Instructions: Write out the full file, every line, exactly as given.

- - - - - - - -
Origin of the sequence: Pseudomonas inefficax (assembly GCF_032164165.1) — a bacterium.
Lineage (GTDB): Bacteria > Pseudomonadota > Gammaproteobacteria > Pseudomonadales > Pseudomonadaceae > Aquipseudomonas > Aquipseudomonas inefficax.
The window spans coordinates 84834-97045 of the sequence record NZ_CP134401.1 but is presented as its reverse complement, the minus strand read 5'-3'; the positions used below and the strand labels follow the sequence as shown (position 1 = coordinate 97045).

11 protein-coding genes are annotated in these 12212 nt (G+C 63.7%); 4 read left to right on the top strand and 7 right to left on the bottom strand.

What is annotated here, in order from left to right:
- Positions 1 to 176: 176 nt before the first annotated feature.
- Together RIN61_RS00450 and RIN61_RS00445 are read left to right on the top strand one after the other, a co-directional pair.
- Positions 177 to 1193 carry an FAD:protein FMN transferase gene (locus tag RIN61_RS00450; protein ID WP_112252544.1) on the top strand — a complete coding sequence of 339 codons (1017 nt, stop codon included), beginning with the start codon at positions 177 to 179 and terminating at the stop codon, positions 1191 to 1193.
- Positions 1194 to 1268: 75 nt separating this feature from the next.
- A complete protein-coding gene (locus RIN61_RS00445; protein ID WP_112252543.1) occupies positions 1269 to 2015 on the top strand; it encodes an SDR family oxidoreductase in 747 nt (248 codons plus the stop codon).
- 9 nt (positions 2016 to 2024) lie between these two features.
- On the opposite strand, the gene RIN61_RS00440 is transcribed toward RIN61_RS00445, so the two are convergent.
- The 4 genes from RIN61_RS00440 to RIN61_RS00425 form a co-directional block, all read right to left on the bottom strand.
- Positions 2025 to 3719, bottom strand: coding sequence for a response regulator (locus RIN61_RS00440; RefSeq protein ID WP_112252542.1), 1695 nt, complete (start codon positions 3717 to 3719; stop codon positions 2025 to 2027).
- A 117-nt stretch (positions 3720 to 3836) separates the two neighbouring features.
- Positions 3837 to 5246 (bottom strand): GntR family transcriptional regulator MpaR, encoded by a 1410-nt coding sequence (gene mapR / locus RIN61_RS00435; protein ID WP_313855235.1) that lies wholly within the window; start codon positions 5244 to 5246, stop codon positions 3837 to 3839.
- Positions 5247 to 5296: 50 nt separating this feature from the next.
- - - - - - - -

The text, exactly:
Origin of the sequence: Pseudomonas inefficax (assembly GCF_032164165.1) — a bacterium.
Lineage (GTDB): Bacteria > Pseudomonadota > Gammaproteobacteria > Pseudomonadales > Pseudomonadaceae > Aquipseudomonas > Aquipseudomonas inefficax.
The window spans coordinates 84834-97045 of the sequence record NZ_CP134401.1 but is presented as its reverse complement, the minus strand read 5'-3'; the positions used below and the strand labels follow the sequence as shown (position 1 = coordinate 97045).

11 protein-coding genes are annotated in these 12212 nt (G+C 63.7%); 4 read left to right on the top strand and 7 right to left on the bottom strand.

What is annotated here, in order from left to right:
- Positions 1 to 176: 176 nt before the first annotated feature.
- Together RIN61_RS00450 and RIN61_RS00445 are read left to right on the top strand one after the other, a co-directional pair.
- Positions 177 to 1193 carry an FAD:protein FMN transferase gene (locus tag RIN61_RS00450; protein ID WP_112252544.1) on the top strand — a complete coding sequence of 339 codons (1017 nt, stop codon included), beginning with the start codon at positions 177 to 179 and terminating at the stop codon, positions 1191 to 1193.
- Positions 1194 to 1268: 75 nt separating this feature from the next.
- A complete protein-coding gene (locus RIN61_RS00445; protein ID WP_112252543.1) occupies positions 1269 to 2015 on the top strand; it encodes an SDR family oxidoreductase in 747 nt (248 codons plus the stop codon).
- 9 nt (positions 2016 to 2024) lie between these two features.
- On the opposite strand, the gene RIN61_RS00440 is transcribed toward RIN61_RS00445, so the two are convergent.
- The 4 genes from RIN61_RS00440 to RIN61_RS00425 form a co-directional block, all read right to left on the bottom strand.
- Positions 2025 to 3719, bottom strand: coding sequence for a response regulator (locus RIN61_RS00440; RefSeq protein ID WP_112252542.1), 1695 nt, complete (start codon positions 3717 to 3719; stop codon positions 2025 to 2027).
- A 117-nt stretch (positions 3720 to 3836) separates the two neighbouring features.
- Positions 3837 to 5246 (bottom strand): GntR family transcriptional regulator MpaR, encoded by a 1410-nt coding sequence (gene mapR / locus RIN61_RS00435; protein ID WP_313855235.1) that lies wholly within the window; start codon positions 5244 to 5246, stop codon positions 3837 to 3839.
- Positions 5247 to 5296: 50 nt separating this feature from the next.